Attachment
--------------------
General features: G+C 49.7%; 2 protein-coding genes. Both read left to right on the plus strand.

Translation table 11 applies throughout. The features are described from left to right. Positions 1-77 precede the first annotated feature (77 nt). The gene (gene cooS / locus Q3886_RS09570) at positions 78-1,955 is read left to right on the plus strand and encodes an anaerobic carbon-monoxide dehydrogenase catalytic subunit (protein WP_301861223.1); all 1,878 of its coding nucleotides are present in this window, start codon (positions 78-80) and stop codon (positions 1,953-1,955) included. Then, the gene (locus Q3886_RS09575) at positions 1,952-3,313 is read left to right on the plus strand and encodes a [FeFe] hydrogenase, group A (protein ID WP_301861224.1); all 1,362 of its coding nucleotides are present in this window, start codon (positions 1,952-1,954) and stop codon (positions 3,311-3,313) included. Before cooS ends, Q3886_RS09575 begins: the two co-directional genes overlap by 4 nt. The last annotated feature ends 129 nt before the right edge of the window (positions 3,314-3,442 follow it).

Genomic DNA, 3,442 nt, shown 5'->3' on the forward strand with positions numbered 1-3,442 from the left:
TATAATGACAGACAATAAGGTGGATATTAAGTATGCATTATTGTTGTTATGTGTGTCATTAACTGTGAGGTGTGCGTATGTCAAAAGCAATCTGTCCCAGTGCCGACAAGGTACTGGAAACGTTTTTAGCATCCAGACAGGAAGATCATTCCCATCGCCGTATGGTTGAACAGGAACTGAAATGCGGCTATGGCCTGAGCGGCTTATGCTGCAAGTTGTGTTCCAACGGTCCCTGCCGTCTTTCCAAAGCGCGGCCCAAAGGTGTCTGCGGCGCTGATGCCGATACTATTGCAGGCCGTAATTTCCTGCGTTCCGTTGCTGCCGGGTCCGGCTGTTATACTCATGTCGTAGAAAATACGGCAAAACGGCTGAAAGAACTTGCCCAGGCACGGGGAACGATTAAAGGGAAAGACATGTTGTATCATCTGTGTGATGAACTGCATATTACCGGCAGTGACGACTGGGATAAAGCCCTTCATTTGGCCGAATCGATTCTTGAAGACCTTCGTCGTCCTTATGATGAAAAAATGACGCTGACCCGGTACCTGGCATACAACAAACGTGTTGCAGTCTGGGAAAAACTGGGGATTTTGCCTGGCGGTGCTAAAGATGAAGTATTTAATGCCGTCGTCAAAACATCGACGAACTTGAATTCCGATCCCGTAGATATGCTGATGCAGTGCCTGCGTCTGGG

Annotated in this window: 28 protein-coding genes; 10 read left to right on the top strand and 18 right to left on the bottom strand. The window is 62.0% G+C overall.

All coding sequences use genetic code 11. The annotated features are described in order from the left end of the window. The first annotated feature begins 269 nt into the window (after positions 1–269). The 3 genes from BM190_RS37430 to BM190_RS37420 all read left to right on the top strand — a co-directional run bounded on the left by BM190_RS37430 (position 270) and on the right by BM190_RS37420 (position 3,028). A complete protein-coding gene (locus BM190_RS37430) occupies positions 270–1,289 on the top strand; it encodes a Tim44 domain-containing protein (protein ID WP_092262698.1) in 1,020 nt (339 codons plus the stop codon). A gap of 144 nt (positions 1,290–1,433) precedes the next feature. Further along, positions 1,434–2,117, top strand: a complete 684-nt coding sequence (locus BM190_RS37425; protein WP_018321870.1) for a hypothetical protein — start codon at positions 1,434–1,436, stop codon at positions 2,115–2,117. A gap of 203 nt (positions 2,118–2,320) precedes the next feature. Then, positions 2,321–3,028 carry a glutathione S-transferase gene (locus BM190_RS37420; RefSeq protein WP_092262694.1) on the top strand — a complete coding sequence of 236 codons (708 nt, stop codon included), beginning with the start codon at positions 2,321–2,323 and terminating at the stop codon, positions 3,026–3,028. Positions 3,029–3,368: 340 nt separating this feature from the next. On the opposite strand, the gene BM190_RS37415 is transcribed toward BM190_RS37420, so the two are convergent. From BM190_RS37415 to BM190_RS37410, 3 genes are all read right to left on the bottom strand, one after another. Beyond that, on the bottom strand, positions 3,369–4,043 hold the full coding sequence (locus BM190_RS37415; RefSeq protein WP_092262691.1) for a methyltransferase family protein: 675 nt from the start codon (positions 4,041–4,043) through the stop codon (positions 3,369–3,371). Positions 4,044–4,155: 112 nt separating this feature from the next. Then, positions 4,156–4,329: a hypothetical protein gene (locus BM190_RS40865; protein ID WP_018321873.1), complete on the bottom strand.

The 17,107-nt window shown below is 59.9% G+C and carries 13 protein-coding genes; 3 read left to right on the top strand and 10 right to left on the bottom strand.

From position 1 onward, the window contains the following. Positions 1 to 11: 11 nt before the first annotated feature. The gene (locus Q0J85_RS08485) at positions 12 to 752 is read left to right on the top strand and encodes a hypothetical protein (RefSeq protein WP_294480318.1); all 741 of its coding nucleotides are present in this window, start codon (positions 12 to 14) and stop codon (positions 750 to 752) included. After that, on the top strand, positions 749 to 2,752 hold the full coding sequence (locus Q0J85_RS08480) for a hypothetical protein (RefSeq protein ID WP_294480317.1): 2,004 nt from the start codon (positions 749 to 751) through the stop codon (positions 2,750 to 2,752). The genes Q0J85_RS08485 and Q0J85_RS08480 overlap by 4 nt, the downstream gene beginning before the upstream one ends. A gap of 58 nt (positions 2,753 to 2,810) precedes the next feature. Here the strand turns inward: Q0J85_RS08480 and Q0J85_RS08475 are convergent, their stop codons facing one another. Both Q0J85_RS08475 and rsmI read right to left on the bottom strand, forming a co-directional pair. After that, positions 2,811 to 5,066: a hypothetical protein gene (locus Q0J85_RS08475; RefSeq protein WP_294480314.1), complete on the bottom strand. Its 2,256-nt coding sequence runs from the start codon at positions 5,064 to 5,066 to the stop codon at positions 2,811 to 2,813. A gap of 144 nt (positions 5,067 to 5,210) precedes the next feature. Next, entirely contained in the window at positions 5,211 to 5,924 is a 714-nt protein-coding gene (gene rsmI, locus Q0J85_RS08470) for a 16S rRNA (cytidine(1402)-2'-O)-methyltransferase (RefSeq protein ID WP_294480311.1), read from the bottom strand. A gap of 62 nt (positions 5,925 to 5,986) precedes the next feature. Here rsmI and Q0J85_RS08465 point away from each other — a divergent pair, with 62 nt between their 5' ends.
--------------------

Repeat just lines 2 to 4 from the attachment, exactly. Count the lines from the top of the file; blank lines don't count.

Translation table 11 applies throughout. The features are described from left to right. Positions 1-77 precede the first annotated feature (77 nt). The gene (gene cooS / locus Q3886_RS09570) at positions 78-1,955 is read left to right on the plus strand and encodes an anaerobic carbon-monoxide dehydrogenase catalytic subunit (protein WP_301861223.1); all 1,878 of its coding nucleotides are present in this window, start codon (positions 78-80) and stop codon (positions 1,953-1,955) included. Then, the gene (locus Q3886_RS09575) at positions 1,952-3,313 is read left to right on the plus strand and encodes a [FeFe] hydrogenase, group A (protein ID WP_301861224.1); all 1,362 of its coding nucleotides are present in this window, start codon (positions 1,952-1,954) and stop codon (positions 3,311-3,313) included. Before cooS ends, Q3886_RS09575 begins: the two co-directional genes overlap by 4 nt. The last annotated feature ends 129 nt before the right edge of the window (positions 3,314-3,442 follow it).

Genomic DNA, 3,442 nt, shown 5'->3' on the forward strand with positions numbered 1-3,442 from the left:
TATAATGACAGACAATAAGGTGGATATTAAGTATGCATTATTGTTGTTATGTGTGTCATTAACTGTGAGGTGTGCGTATGTCAAAAGCAATCTGTCCCAGTGCCGACAAGGTACTGGAAACGTTTTTAGCATCCAGACAGGAAGATCATTCCCATCGCCGTATGGTTGAACAGGAACTGAAATGCGGCTATGGCCTGAGCGGCTTATGCTGCAAGTTGTGTTCCAACGGTCCCTGCCGTCTTTCCAAAGCGCGGCCCAAAGGTGTCTGCGGCGCTGATGCCGATACTATTGCAGGCCGTAATTTCCTGCGTTCCGTTGCTGCCGGGTCCGGCTGTTATACTCATGTCGTAGAAAATACGGCAAAACGGCTGAAAGAACTTGCCCAGGCACGGGGAACGATTAAAGGGAAAGACATGTTGTATCATCTGTGTGATGAACTGCATATTACCGGCAGTGACGACTGGGATAAAGCCCTTCATTTGGCCGAATCGATTCTTGAAGACCTTCGTCGTCCTTATGATGAAAAAATGACGCTGACCCGGTACCTGGCATACAACAAACGTGTTGCAGTCTGGGAAAAACTGGGGATTTTGCCTGGCGGTGCTAAAGATGAAGTATTTAATGCCGTCGTCAAAACATCGACGAACTTGAATTCCGATCCCGTAGATATGCTGATGCAGTGCCTGCGTCTGGG